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Article: Sabina Gadecki & Tyler Rich | Collector Profile

Sabina Gadecki & Tyler Rich | Collector Profile

Sabina Gadecki & Tyler Rich | Collector Profile

Hello! I’m Sabina, and here is a little sneak peek into our world through art! Tyler, my husband, and I started from scratch with the art in our first home together, and have chosen pieces that we both resonate with as a couple. Pieces that become a bridge between our two worlds - my acting and modeling life in LA, and his career as a musician in Nashville. Our life is a constant coast-to-coast journey, and art has become our shared language along the way. We hope when you see these pieces as one gallery, that you understand who we are a little bit more, because of what we are drawn to. Thanks for stopping by!

“As artists in other parts of the industry, we believe wholeheartedly in supporting the dream of others.”

What inspires you to collect the work of emerging artists?

You are getting something that isn’t on everyone else’s wall already. As artists in other parts of the industry, we believe wholeheartedly in supporting the dream of others. Especially those early in their rise. Art is also something that holds value, and can only go up. Collecting art is something you should never ignore.

What is your earliest memory of art, and what led you to start collecting it?

Sabina was raised in a very large, and close family. With two aunts that are painters. Each of their families’ homes are full of paintings from both of them through the years. Tyler was obsessed with painting, drawing, and all forms of art from a very young age. We just recently started collecting with a purpose though. Intentional art only, moving forward.

How has the sentimentality of your collection evolved over time?

We are just beginning our collection, but already know we are going to be so proud as friends and family walk through our halls looking at our pieces.

Is there a particular type or style of art you collect?

Tyler is mostly drawn toward mixed media, collages, and on the darker, moody side. Sabina is mostly into the same, but also prints and paintings, all on the more neutral side.

Where and when do you feel the most creative?

Usually in nature. Or really early in the morning or late at night when the rest of the world is asleep.

Where do you draw inspiration from?

From everything in life. Conversations I overhear in coffee shops, or bars. Personal experiences, past or present. Experiences other friends are going through. From movies, poems, art. There are ideas all around us at all times, if you open your mind to finding them.

For new collectors, do you have any advice you wish to impart; Do you have a collecting ethos or philosophy that you want to share?

In all stages of art, I believe you know whether something is right or wrong within the first few seconds. If you have to talk yourself into liking something, then you wont like it later. If you love something but think you’ll have to defend yourself to people or explain it too much, get that, because it speaks to YOU. And that’s what art is supposed to do.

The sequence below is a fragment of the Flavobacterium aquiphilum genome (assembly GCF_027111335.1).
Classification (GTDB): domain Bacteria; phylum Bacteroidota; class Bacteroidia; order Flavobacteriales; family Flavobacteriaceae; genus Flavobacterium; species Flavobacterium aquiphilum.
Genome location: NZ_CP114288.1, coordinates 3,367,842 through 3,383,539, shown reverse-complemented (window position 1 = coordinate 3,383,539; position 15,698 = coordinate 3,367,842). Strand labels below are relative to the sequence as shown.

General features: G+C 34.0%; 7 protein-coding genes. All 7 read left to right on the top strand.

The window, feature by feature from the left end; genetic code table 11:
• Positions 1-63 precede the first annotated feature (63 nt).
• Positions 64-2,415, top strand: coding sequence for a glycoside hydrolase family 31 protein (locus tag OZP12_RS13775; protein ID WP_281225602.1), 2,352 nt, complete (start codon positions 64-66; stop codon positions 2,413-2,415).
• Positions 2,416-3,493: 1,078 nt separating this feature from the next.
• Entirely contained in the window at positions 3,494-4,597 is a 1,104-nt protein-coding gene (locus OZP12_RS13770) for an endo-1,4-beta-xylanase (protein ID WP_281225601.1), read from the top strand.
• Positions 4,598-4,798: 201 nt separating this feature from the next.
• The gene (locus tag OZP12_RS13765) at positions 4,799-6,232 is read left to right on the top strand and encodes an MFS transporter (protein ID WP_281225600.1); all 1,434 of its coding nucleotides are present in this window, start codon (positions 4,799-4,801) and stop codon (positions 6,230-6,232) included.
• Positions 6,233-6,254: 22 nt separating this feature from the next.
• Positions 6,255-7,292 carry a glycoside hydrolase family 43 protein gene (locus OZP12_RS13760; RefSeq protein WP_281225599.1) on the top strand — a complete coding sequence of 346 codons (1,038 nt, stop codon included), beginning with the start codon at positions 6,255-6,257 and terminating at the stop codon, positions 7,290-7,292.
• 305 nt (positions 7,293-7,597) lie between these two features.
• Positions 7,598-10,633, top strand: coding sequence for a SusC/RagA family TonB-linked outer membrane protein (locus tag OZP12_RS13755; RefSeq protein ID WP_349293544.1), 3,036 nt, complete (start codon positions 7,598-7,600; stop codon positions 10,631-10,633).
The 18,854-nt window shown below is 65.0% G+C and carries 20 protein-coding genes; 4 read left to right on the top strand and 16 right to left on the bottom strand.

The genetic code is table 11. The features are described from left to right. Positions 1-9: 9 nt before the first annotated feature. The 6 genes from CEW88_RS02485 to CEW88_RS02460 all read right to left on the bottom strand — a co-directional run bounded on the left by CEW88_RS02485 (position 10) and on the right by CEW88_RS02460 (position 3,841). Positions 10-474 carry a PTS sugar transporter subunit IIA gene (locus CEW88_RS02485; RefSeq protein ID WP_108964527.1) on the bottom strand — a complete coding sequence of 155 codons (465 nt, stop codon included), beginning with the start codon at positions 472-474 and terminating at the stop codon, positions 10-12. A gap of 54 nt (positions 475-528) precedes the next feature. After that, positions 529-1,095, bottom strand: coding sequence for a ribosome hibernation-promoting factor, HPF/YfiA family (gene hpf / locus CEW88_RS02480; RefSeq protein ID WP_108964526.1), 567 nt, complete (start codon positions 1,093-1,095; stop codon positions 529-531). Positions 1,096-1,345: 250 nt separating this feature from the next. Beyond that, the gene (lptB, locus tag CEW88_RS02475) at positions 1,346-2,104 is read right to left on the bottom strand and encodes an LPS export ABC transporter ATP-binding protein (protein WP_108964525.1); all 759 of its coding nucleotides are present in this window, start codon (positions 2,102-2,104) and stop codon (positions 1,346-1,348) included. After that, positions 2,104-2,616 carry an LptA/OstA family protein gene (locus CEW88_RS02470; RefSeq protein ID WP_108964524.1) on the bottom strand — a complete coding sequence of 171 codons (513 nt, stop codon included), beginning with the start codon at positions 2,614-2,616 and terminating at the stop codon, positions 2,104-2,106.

Describe your collection in three words.

Neutral, Reminiscent, Progressive.

Why would you recommend Tappan to someone looking for artwork?

Tappan immediately showed us that art isn’t just different versions of the same products you see everywhere. There is true individuality and unique pieces that can speak to anyone on this site, and it’s from emerging artists.

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“When I came across Catherine Lucky Chang’s work, it immediately made me smile. Her work is mixed media on handmade abaca paper, and it reminds me of when I was little. I used to go to the science museum with my family and make handmade paper, and ever since I’ve gravitated to this type of paper. I even look for it when choosing a journal. This piece will be in my office, a space where I go to feel inspired, where I go to be productive, and where I go to meditate. It feels very meant to be, and I can’t wait to have it in our home.” – Sabina
On Catherine Lucky Chang's Upon Waking
“There’s something about these worn out boards, that Luke Chiswell calls trophies, that I couldn’t wait to put up in the house. After a board serves its purpose, it really is a trophy, displaying the hard work and sweat you shared with it. “Some Luck” makes me think… is it really “some luck that guys got”, or did he put in the work to get where he’s at? I want to put three of these up in our house, side by side.” – Tyler
On Luke Chiswell's Some Luck
“This is such a simple piece, but instantly draws you in. We love that Luis Figallo made this from reclaimed wood, and then finished in plaster. We have a mantle, and console, both built by Tyler using reclaimed Red Oak, with a plaster finish around the fireplace stone. So, putting these on another wall in the same room, could subtly tie everything perfectly.” – Sabina
On Luis Ignacio Figallo's Triptych No. 4 - Linen
“Beverly Hills will forever have such a piece of our heart. Our first apartment together was in Beverly Hills. We spent the first year of Covid in this apartment, and this hotel was just a short walk up the hill. Having this piece in our Nashville home, would feel like we had a piece of our beginning on the wall.” – Sabina
On Claire Salvo's Beverly Hills Hotel
“Is there anything that screams “west coast” more than an In-N-Out wrapper? This might not resonate with Sabina, but I was raised in California, and when you found an In-N-Out on the highway, it was a luxury. There’s something classic, clean, and grungy about this crumbled up wrapper, and I love how much it reminds me of home.” – Tyler
On Claire Salvo's Double Double

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